Objective: To describe the demographic characteristics and postwar health status of U.S. Gulf War veterans who participated in the Department of Veterans Affairs health examination registry program.
Design: Case records of 52,835 veterans who participated in a standardized health examination program were reviewed.
Setting: Participants volunteered for physical examinations at a Department of Veterans Affairs medical treatment facility from August 1992 to September 1996.
Subjects: U.S. Gulf War veterans deployed to southwest Asia between August 1990 and 1996.
Main outcome measure: Demographic, military, symptom, and International Classification of Diseases, Ninth Revision, Clinical Modification, diagnostic categories.
Results: A wide variety of symptoms and diagnoses were reported without apparent internal variation by military characteristics (branch and service component). The frequency of symptoms (fatigue, skin rash, headache, muscle and joint pain, and memory loss) reported increased over time, whereas the proportion of individuals with physician-diagnosed illnesses remained fairly constant. No single category of disease increased or decreased substantially over time.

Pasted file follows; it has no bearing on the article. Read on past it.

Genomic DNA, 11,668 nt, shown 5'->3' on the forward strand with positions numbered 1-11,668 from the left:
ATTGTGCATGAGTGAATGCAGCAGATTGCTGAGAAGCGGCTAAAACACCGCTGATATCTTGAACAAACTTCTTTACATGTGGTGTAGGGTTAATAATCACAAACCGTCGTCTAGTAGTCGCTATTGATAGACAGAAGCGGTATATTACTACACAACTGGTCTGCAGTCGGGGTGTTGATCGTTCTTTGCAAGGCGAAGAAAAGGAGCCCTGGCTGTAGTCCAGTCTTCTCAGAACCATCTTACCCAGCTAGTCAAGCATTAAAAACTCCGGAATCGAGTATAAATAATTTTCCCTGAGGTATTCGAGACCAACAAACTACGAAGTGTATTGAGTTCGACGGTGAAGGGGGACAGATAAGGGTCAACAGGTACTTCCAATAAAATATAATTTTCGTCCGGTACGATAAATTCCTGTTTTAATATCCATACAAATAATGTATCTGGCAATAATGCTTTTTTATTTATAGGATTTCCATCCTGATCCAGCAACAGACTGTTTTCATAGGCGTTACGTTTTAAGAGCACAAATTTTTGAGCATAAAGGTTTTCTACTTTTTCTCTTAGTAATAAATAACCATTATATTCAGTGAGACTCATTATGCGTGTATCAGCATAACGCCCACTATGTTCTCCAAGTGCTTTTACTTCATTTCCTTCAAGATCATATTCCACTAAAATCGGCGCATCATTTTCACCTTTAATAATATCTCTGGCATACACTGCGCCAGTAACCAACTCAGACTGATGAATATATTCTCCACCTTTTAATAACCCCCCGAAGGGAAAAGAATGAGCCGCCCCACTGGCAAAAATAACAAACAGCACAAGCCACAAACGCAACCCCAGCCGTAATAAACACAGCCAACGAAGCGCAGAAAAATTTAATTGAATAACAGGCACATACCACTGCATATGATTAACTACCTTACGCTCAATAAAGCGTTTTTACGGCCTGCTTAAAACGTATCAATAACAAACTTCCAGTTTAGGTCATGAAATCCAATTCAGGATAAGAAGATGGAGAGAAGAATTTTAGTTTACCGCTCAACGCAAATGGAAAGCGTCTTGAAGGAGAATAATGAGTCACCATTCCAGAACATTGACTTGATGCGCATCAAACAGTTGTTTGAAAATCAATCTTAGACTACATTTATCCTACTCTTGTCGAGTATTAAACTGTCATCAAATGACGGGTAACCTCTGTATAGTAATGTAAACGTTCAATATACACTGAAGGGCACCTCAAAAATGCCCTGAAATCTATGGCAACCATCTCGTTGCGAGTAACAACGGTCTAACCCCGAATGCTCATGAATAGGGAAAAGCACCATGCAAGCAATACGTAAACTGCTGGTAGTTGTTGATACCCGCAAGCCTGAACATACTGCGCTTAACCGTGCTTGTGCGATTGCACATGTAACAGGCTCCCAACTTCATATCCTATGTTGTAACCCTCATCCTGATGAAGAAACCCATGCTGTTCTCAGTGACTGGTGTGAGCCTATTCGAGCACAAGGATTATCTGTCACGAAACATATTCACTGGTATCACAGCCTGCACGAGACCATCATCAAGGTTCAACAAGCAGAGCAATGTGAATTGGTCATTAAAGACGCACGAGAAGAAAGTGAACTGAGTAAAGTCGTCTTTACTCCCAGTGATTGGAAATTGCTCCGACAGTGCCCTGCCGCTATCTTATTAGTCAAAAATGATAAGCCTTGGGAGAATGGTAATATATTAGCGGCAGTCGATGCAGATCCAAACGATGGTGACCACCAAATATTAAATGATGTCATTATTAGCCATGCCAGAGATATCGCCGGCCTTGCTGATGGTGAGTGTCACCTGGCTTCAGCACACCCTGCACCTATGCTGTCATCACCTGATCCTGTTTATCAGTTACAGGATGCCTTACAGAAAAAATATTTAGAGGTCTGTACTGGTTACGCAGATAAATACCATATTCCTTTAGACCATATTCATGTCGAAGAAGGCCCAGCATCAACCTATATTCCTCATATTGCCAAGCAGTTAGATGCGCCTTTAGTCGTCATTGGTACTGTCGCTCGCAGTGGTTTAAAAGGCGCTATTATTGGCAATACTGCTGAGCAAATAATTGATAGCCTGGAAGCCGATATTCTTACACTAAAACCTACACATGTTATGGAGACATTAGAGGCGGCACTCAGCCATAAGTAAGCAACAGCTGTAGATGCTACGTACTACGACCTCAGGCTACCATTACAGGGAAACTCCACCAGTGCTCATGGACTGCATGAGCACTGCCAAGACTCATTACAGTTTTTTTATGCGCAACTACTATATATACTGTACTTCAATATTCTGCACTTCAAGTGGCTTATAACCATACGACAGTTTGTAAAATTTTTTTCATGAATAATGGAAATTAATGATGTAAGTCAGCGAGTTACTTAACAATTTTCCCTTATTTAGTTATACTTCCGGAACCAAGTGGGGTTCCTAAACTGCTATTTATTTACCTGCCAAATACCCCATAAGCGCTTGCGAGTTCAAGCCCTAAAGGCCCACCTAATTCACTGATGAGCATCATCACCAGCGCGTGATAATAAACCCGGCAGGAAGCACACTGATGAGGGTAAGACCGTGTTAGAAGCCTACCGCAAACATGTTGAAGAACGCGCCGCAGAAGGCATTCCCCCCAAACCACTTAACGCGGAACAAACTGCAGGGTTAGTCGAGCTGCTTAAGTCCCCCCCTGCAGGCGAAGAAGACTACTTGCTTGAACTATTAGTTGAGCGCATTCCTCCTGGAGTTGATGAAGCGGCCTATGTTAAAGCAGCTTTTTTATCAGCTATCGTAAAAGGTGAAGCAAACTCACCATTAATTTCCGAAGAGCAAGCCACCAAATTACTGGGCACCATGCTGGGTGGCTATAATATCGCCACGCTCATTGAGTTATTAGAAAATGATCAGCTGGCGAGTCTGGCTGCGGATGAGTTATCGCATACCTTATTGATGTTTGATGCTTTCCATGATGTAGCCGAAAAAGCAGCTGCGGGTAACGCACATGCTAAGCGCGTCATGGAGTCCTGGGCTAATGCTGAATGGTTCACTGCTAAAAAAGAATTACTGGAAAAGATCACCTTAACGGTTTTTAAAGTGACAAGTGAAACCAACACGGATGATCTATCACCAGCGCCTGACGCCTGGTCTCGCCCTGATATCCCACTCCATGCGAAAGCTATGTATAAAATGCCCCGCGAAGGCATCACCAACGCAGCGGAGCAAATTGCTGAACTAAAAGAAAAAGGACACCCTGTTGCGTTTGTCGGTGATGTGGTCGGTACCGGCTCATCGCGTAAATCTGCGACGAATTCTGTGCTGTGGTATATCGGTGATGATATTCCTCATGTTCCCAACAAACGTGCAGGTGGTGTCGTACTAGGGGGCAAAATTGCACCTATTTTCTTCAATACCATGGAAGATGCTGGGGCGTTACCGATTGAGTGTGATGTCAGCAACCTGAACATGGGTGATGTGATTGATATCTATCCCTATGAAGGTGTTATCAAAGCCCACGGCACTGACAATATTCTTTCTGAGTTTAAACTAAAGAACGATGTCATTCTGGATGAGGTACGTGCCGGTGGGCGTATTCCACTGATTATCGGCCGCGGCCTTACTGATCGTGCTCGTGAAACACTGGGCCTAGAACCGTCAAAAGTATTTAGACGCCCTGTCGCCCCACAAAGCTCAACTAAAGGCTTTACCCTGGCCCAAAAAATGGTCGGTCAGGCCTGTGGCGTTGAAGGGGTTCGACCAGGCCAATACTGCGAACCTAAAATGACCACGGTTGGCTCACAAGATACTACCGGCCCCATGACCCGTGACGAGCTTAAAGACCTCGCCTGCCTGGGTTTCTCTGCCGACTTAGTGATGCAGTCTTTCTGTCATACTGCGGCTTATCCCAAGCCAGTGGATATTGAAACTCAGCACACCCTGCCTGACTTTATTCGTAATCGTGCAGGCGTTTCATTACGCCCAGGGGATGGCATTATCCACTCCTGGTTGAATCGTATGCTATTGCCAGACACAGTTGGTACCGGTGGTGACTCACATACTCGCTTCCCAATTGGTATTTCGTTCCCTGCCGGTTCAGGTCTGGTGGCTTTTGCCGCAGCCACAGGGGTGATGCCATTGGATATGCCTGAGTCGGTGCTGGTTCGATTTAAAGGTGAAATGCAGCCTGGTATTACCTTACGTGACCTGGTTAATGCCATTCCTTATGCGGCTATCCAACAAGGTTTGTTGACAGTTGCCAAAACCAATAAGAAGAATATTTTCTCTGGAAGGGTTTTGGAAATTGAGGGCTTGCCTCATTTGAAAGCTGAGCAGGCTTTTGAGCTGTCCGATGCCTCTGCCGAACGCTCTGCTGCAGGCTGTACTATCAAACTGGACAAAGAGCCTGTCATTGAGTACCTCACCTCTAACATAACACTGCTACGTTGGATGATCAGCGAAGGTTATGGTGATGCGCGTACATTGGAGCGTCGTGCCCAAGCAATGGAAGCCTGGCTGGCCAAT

Conclusions: Veterans have experienced a wide variety of health problems since their Gulf War service. These problems, in aggregate, are different from what has been seen in other armed conflicts. The Department of Veterans Affairs registry is a very large case series and has failed to identify a single, unique syndrome or new illness after Gulf War service. An epidemiologic study would better define the prevalence of specific symptoms and medical conditions among Gulf War veterans and to what extent any of the conditions identified are associated with Gulf War military service. The knowledge provided by such studies would be important to development of preventive measures and future deployment medical surveillance planning.